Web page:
There's a fair amount of concern in Democratic circles that Eliot Spitzer has simply set expectations too high.
He'll be vulnerable, in four years, to critics who point to the things that haven't changed, and note that "everything" was supposed to change. And on Day One! (Dan Janison was first out of the gate on this one.) He'll compromise with the legislature on this or that, and be hit for compromising. In GOP attack-ad fantasy land, the economy will turn down and he'll have to break his No New Taxes pledge (which really didn't make much sense, unless he knows more about the future of the stock market than anyone else).
Basically, Spitzer seems to have broken the rule about not overpromising. And in a blowout year, he had no political reason to do so.
But there was a non-electoral reason to overpromise. It made a lot of legislators think that he was, basically, insane. He's publicly committed him to things that legislators might otherwise have tried, and succeeded, to talk him out of. With Joe Bruno weaker than ever and Shelly Silver playing nice, Spitzer's hand was already strong. The fact that he heads into negotiations with the legislators -- both rank and file and leadership -- convinced that he's a little nuts, a little irrational, and committed to more than he can possibly do strengthens his hand further.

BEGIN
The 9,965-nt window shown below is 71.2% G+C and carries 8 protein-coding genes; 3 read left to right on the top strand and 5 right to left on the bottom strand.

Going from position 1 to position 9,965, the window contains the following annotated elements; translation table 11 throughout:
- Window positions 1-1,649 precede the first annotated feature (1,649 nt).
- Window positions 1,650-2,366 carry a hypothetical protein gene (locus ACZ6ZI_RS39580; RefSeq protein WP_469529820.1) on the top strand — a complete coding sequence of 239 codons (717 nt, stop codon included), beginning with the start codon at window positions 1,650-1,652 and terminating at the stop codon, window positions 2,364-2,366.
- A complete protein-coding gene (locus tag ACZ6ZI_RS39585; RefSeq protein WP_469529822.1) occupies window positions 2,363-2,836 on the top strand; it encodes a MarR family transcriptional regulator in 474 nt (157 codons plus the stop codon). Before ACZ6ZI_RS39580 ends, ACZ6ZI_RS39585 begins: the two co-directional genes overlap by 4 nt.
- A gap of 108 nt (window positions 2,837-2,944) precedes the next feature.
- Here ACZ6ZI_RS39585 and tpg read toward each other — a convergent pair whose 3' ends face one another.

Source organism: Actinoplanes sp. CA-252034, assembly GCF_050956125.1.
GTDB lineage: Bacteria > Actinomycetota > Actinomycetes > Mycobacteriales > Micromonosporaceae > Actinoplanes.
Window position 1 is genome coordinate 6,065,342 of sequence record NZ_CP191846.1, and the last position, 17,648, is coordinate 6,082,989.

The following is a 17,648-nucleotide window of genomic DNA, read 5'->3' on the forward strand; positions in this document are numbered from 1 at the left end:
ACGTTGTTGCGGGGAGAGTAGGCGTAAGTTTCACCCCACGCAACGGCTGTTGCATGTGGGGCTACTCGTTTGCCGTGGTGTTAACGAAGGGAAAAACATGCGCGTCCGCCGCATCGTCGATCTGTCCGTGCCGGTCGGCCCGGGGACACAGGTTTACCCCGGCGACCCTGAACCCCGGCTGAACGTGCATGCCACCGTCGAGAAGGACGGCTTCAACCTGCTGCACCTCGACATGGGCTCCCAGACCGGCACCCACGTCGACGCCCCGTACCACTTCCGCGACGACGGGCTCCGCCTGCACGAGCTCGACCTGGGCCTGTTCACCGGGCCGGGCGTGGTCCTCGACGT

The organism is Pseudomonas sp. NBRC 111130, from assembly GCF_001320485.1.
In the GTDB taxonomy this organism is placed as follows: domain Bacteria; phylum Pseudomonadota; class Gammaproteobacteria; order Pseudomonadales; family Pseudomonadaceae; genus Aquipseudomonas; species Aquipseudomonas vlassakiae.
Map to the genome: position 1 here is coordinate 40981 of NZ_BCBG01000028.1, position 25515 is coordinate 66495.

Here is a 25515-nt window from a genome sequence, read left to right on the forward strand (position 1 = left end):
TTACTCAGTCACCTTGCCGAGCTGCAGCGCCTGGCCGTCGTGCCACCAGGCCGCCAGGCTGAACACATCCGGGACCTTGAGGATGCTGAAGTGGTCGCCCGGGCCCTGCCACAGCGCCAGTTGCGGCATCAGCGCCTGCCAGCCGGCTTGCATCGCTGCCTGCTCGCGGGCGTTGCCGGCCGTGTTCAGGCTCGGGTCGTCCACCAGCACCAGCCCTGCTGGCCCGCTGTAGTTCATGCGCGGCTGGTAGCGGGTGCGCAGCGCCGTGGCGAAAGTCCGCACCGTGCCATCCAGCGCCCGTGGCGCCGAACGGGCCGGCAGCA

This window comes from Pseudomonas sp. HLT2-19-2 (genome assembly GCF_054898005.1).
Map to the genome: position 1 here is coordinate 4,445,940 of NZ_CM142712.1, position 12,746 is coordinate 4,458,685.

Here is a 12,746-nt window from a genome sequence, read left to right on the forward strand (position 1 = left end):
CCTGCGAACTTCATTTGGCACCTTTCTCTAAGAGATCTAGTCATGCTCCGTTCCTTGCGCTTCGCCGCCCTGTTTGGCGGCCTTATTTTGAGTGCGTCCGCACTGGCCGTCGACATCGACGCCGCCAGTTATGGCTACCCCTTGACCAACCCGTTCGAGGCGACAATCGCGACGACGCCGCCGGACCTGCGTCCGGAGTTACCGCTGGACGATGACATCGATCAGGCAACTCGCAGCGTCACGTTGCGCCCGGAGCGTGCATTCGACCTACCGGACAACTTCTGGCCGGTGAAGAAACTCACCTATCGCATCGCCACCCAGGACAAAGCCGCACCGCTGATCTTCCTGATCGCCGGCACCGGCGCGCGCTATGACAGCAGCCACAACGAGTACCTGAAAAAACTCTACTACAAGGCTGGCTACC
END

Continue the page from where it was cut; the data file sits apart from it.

The risk, in a way, was that in a good budget year, negotiations would be too easy. Spitzer has found a way to keep them hard.
Spitzer learned from his Wall Street cases that his willingness to cross the line -- as with his tacit threat to indict, and probably ruin, a major insurer -- was a wonderful negotiating tactic. In fact, the kind of politics he's most experienced at isn't electoral politics, it's negotiations over the boardroom table.
So his early promises may be bad electoral politics, but smart Albany hardball. And if he gets what he wants, that'll be good politics.
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